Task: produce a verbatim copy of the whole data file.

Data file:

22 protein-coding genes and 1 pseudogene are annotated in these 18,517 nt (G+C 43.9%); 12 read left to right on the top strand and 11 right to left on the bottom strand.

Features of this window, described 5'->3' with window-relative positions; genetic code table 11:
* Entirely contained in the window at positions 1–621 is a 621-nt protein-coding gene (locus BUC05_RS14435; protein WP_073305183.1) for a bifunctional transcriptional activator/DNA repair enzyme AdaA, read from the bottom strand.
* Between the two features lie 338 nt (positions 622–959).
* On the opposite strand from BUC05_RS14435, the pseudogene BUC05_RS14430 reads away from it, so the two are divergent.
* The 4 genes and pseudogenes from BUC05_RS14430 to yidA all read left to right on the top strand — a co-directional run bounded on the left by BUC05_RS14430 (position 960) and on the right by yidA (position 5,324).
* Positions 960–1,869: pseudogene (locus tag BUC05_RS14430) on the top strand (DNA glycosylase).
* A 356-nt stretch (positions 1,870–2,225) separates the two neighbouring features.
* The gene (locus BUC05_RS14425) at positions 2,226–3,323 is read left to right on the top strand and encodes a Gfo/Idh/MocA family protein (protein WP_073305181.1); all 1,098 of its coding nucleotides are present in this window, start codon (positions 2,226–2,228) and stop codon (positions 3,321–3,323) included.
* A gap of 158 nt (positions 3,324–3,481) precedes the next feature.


22 protein-coding genes and 1 pseudogene are annotated in these 18,517 nt (G+C 43.9%); 12 read left to right on the top strand and 11 right to left on the bottom strand.

Features of this window, described 5'->3' with window-relative positions; genetic code table 11:
* Entirely contained in the window at positions 1–621 is a 621-nt protein-coding gene (locus BUC05_RS14435; protein WP_073305183.1) for a bifunctional transcriptional activator/DNA repair enzyme AdaA, read from the bottom strand.
* Between the two features lie 338 nt (positions 622–959).
* On the opposite strand from BUC05_RS14435, the pseudogene BUC05_RS14430 reads away from it, so the two are divergent.
* The 4 genes and pseudogenes from BUC05_RS14430 to yidA all read left to right on the top strand — a co-directional run bounded on the left by BUC05_RS14430 (position 960) and on the right by yidA (position 5,324).
* Positions 960–1,869: pseudogene (locus tag BUC05_RS14430) on the top strand (DNA glycosylase).
* A 356-nt stretch (positions 1,870–2,225) separates the two neighbouring features.
* The gene (locus BUC05_RS14425) at positions 2,226–3,323 is read left to right on the top strand and encodes a Gfo/Idh/MocA family protein (protein WP_073305181.1); all 1,098 of its coding nucleotides are present in this window, start codon (positions 2,226–2,228) and stop codon (positions 3,321–3,323) included.
* A gap of 158 nt (positions 3,324–3,481) precedes the next feature.